By Molly Snyder Senior Writer Published Jan 09, 2003 at 5:28 AM

Tea Krulos started reading Woody Woodpecker and Bugs Bunny comics when he was a little kid. As a teenager, he moved on to superhero comics, and today, at 25, he draws his own for his brand new collection of adult funnies called Riverwurst Comics.

A self-described Luddite, Krulos assembles the 'zine without the help of a computer. "It has a slightly flawed but very human touch," he says.

The comic book is unique in the local 'zine world because of its single-tracked concentration on comics. It doesn't feature poetry or other artwork, rather just comic strips ranging from beautiful to bizarre, by ten local artists.

There are numerous highpoints in the 21-page book. Shawn Gurath's dark dreamscape about a woman's kinship with spiders sporting the heads of George Bush and Nosferatu is very intriguing, but the copy is difficult to read in certain frames.

Duane Black's "Pooping In Portland" is probably the most professional pen and ink, with a final frame that makes the tale of a man's search for a porta-potty seem worthwhile. Krulos' latest installment of "Hellagator" (Orbit newspaper readers are familiar with this strip) is satisfying, with an annoying little gnome splatted in the second to last frame.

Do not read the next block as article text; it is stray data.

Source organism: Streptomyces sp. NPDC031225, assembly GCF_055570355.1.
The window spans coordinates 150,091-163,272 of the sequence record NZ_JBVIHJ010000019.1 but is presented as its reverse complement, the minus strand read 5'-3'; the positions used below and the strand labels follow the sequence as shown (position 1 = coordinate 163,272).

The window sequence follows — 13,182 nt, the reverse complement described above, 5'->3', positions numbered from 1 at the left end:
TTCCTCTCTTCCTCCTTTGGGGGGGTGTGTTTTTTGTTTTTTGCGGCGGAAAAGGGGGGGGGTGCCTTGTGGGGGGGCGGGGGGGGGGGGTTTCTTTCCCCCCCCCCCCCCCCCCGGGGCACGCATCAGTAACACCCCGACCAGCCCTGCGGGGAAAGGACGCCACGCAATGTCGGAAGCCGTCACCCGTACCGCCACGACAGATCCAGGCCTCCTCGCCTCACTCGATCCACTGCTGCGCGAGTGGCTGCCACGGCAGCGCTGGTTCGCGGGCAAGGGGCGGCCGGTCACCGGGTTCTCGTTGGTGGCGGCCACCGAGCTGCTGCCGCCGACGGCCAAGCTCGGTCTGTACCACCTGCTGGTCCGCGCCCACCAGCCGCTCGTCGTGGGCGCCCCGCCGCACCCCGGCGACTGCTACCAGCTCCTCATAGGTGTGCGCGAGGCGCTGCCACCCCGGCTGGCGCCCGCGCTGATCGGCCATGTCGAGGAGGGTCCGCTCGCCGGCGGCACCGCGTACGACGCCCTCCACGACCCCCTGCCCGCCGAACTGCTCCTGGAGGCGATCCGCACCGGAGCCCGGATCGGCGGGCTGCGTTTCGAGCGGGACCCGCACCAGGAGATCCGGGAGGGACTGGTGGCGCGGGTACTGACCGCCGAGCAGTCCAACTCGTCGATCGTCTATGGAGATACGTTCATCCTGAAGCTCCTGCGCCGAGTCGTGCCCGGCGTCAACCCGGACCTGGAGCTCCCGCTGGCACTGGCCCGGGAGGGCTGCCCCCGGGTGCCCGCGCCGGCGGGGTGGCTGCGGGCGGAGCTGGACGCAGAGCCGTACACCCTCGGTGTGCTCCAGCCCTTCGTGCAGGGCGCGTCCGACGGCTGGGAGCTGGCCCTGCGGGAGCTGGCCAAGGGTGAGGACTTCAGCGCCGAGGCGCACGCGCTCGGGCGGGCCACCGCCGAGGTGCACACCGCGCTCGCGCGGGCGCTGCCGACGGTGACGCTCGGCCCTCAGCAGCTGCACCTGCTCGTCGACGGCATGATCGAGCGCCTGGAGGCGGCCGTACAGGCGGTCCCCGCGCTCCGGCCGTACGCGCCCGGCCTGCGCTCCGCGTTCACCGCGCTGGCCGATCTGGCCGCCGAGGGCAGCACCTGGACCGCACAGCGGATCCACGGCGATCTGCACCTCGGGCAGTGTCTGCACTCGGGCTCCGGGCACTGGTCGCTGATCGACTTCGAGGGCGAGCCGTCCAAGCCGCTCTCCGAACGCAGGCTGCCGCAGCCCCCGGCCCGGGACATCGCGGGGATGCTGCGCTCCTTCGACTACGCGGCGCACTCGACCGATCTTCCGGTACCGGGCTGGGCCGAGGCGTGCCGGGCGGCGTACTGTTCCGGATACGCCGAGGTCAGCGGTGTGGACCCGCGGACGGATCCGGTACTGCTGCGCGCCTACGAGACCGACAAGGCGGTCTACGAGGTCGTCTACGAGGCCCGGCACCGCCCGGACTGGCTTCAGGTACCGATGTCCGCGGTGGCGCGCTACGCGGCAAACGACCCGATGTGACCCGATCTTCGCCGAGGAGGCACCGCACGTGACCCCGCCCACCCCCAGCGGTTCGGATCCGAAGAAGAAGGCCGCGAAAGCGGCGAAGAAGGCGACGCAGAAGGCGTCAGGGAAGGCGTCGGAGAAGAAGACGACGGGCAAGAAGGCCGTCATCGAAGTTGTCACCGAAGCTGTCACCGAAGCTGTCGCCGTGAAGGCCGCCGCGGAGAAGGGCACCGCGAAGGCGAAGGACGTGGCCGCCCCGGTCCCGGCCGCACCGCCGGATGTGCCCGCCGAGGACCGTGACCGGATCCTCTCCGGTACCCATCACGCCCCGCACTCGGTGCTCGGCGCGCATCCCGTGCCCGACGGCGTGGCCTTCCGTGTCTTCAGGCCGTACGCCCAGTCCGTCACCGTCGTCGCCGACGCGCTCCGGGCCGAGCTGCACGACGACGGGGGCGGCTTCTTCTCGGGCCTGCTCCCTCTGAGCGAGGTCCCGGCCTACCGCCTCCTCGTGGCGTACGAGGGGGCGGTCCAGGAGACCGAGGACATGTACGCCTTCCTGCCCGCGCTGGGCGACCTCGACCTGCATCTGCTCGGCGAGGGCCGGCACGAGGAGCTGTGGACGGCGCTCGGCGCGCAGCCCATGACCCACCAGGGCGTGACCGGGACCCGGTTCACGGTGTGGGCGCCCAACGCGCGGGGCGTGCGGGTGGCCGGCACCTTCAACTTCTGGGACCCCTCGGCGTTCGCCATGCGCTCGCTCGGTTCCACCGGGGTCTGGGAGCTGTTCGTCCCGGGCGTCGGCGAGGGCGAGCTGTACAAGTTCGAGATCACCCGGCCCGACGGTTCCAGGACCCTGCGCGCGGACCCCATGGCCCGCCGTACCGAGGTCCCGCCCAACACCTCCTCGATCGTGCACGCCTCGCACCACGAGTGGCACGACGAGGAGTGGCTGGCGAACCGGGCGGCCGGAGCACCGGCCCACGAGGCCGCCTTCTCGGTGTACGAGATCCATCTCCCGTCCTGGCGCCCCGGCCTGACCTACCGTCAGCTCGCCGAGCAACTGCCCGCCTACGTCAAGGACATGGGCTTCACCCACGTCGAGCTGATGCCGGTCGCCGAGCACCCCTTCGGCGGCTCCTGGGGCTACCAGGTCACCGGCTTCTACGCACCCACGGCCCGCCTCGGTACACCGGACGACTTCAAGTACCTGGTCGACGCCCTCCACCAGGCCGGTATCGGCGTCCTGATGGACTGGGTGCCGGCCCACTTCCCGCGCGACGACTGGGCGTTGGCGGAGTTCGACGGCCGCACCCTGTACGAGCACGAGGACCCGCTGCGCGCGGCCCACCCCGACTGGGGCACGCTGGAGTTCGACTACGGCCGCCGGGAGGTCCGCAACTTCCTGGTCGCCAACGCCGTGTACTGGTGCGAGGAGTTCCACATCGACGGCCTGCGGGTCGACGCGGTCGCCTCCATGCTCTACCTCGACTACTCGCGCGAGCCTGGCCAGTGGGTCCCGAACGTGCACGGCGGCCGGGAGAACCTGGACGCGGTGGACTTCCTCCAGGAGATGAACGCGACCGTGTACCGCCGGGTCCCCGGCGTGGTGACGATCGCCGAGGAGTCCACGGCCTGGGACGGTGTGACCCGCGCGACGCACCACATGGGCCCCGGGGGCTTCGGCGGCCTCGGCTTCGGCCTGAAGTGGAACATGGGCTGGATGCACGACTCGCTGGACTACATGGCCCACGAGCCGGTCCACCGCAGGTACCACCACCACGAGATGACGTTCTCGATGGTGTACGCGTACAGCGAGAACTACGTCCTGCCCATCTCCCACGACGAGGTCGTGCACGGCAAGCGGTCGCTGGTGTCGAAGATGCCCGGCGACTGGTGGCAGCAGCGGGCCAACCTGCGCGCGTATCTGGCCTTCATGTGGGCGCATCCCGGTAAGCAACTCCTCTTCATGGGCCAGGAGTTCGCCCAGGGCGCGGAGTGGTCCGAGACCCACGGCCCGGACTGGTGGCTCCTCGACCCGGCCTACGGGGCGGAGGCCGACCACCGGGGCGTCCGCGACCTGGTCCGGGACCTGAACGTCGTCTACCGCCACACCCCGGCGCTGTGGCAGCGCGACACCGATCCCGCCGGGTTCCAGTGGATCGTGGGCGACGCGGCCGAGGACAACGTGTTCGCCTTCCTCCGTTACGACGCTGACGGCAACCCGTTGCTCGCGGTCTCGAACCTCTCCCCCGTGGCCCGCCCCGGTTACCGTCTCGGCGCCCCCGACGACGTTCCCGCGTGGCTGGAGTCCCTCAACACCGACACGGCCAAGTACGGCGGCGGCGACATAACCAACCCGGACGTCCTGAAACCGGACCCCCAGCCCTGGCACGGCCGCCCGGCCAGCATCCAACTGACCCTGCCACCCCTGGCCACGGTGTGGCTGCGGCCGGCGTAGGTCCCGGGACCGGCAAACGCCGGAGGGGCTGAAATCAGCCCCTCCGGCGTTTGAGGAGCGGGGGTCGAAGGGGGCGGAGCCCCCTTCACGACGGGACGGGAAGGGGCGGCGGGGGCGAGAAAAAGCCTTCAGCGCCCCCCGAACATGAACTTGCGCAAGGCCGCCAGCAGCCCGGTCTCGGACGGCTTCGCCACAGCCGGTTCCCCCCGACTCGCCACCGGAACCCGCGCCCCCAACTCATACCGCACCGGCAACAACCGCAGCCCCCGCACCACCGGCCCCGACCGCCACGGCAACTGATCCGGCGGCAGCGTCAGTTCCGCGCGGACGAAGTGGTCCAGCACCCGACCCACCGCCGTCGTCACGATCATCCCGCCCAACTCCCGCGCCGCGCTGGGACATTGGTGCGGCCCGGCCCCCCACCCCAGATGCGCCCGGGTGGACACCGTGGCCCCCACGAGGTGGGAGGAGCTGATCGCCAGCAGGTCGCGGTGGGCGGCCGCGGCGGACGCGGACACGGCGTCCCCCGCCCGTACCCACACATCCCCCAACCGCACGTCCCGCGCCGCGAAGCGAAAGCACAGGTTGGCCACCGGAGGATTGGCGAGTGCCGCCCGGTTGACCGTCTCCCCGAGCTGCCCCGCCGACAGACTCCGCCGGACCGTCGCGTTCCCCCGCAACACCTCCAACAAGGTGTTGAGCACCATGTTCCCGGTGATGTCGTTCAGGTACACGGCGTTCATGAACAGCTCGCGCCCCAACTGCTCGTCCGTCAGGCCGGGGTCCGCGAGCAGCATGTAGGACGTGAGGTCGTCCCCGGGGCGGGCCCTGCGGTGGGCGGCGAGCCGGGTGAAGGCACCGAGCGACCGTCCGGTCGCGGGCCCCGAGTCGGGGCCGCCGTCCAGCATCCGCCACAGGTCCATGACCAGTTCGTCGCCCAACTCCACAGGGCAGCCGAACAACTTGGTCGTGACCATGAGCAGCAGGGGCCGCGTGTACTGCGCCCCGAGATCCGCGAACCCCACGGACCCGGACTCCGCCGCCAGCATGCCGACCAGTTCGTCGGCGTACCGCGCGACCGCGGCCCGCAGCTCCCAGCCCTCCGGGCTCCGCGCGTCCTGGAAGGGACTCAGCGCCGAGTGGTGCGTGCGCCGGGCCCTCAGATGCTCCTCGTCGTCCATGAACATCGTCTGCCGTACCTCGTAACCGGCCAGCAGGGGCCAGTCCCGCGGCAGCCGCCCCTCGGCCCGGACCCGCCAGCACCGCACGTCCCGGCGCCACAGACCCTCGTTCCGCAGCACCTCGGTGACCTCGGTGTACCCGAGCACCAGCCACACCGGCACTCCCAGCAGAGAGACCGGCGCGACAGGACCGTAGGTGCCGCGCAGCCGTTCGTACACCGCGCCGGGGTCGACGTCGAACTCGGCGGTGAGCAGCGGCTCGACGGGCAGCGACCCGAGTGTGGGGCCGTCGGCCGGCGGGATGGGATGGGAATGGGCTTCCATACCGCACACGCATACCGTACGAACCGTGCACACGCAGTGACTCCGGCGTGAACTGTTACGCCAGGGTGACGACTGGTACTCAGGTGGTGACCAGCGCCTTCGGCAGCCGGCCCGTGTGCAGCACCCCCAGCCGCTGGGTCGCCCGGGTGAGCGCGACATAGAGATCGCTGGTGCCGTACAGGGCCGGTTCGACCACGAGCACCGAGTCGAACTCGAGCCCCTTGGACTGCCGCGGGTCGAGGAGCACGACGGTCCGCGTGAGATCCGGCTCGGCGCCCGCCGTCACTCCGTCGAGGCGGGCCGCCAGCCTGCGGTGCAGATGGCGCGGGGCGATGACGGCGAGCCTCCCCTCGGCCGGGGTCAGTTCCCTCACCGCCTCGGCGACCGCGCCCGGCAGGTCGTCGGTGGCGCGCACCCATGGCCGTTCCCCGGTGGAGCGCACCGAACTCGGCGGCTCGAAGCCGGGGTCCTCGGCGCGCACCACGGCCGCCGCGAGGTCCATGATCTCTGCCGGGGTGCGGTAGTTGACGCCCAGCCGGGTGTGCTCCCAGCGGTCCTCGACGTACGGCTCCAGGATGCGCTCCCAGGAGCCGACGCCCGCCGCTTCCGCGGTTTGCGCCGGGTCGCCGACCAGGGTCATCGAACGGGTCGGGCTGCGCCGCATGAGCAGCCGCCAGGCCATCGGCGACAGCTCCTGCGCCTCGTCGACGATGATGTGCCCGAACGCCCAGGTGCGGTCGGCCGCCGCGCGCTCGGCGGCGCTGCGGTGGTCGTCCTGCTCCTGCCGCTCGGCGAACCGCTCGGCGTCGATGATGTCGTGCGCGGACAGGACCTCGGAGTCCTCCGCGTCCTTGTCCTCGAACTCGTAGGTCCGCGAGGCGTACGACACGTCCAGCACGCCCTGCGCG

By far, the best comic concept is Chris Miller's twisted tale of a married man having a passionate affair with a landmine. "We can't keep doing this," the man says to his volatile lover. "She (the wife) has been asking about my missing limbs. I've run out of excuses."

Riverwurst Comics is well worth the $2 price tag but definitely for mature readers only. It's good coffee shop reading and, because it's quick and easy to absorb, even better restroom reading.

Recently, OMC checked in with Krulos who was working at the Riverwest Resale Shop and asked him all sorts of questions about comics and not about comics, too.

OMC: What is the worst comic of all times? Family Circus?
TK: It's hard to determine what is the very worst. Is it Garfield, the fat, lazy spokescat for America? Is it the shallow and whiny musings of Dilbert or Cathy? Ziggy, that idiotic scribble? Personally, I do think it is the Family Circus, those marshmallowy kids with their impossible-to-attain moral ethics.

OMC: How and why did you decide to start this project?
TK: I had been planning this project in my head for quite awhile. I wanted to do a compilation project rather than a 'zine entirely of my own work because I thought it would be more energetic and interesting.

OMC: Did you already know the other artists or did you find them after you decided to start a comic book?
TK: The response to the idea was great, more artists were interested than I thought would be. I knew most of the artists already, but after this issue was released, a few artists I hadn't met asked to do something for the second issue.

OMC: Are all of the artists from Riverwest?
TK: I am a resident of Riverwest and so are most of the other artists, except a couple live on the East Side and one lives in the town of Newburg.

OMC: So, other than comic writing, what else do you do for fun or for money?